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Federal Judge Blocks Montana’s Ban on TikTok

For months now, TikTok, owned by the Chinese company ByteDance, has been in a legal showdown with the state of Montana. State lawmakers dropped the hammer by passing a bill to ban the app with the argument that the ban is necessary to shield residents’ data from the Chinese government, adding fuel to the national movement to kick TikTok off government-owned devices.

In a recent development, a federal judge in Montana, Donald W. Molloy, temporarily halted the statewide TikTok ban set to take effect next year. Judge Molloy emphasized Montana’s role in protecting its residents but stressed the importance of acting within constitutional legal boundaries. He granted a preliminary injunction, asserting that the ban on the Chinese-owned app likely violated the First Amendment and a clause empowering Congress to regulate commerce with foreign nations.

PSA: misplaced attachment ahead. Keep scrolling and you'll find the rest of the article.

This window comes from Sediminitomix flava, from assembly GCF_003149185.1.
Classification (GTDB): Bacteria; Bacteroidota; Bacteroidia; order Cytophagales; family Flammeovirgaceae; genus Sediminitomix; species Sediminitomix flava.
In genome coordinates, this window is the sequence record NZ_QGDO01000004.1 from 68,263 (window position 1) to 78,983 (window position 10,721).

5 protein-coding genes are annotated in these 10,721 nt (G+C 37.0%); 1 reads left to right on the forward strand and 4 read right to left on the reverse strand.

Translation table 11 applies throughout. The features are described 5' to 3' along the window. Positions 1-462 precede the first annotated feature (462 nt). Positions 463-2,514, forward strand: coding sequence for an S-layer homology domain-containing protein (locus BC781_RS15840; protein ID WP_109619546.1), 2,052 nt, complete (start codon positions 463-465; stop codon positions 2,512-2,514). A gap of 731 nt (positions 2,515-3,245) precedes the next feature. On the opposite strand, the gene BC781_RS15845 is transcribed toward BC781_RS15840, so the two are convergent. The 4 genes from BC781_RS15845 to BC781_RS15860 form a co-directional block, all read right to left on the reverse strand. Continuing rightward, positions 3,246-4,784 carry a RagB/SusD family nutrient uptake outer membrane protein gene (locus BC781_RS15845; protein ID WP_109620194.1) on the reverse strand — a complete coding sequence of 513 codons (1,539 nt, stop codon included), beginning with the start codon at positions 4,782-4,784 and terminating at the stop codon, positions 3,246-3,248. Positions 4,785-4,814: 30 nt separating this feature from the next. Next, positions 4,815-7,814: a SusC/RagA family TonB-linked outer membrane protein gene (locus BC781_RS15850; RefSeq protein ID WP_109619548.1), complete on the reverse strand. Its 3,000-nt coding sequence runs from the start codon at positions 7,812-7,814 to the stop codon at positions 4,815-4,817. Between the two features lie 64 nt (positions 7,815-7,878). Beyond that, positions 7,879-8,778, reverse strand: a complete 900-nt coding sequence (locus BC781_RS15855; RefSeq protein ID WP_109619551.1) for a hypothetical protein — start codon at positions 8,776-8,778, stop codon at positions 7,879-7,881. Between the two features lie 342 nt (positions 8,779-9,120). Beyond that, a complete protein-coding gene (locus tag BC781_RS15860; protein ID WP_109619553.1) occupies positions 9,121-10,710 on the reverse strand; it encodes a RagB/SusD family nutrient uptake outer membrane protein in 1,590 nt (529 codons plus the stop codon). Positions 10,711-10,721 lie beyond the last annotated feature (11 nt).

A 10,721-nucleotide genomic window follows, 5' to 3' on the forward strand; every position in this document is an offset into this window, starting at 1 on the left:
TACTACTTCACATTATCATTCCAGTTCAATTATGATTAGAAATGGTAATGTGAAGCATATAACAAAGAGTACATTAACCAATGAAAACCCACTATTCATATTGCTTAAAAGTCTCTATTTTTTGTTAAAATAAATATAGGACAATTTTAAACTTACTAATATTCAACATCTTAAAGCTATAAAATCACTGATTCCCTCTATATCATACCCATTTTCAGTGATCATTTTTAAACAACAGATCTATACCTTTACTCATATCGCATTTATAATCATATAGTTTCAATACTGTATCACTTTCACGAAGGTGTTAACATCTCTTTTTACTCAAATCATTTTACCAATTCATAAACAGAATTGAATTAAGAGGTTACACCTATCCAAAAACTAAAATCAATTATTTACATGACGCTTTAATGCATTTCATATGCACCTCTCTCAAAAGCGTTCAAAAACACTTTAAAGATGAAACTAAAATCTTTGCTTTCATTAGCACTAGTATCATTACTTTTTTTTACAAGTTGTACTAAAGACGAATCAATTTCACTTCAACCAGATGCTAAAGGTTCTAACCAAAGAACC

Judge Molloy expressed skepticism about Montana’s motivations, stating that the Legislature and attorney general seemed more focused on addressing China’s perceived involvement in TikTok than on safeguarding Montana consumers. He cautioned against the state’s intervention in foreign affairs, suggesting that it clashed with the current US foreign policy interests.

TikTok welcomed the judge’s decision, with Alex Haurek, a company spokesman, stating that the company was “pleased the judge rejected this unconstitutional law and hundreds of thousands of Montanans can continue to express themselves, earn a living, and find community on TikTok.”

Montana’s Department of Justice, represented by Emilee Cantrell, said that Judge Molloy had “indicated several times that the analysis could change as the case proceeds.” Cantrell expressed anticipation in presenting a complete legal argument to defend the law, emphasizing its role in protecting Montanans from potential data misuse by the Chinese Communist Party.

TikTok, maintaining its stance of not sharing US user data with Beijing officials, deemed the law as overly broad and unconstitutional. The company had sought the preliminary injunction, making this legal battle a focal point of attention for free speech advocates, Big Tech groups, and policymakers exploring similar restrictions in other states and at the national level.

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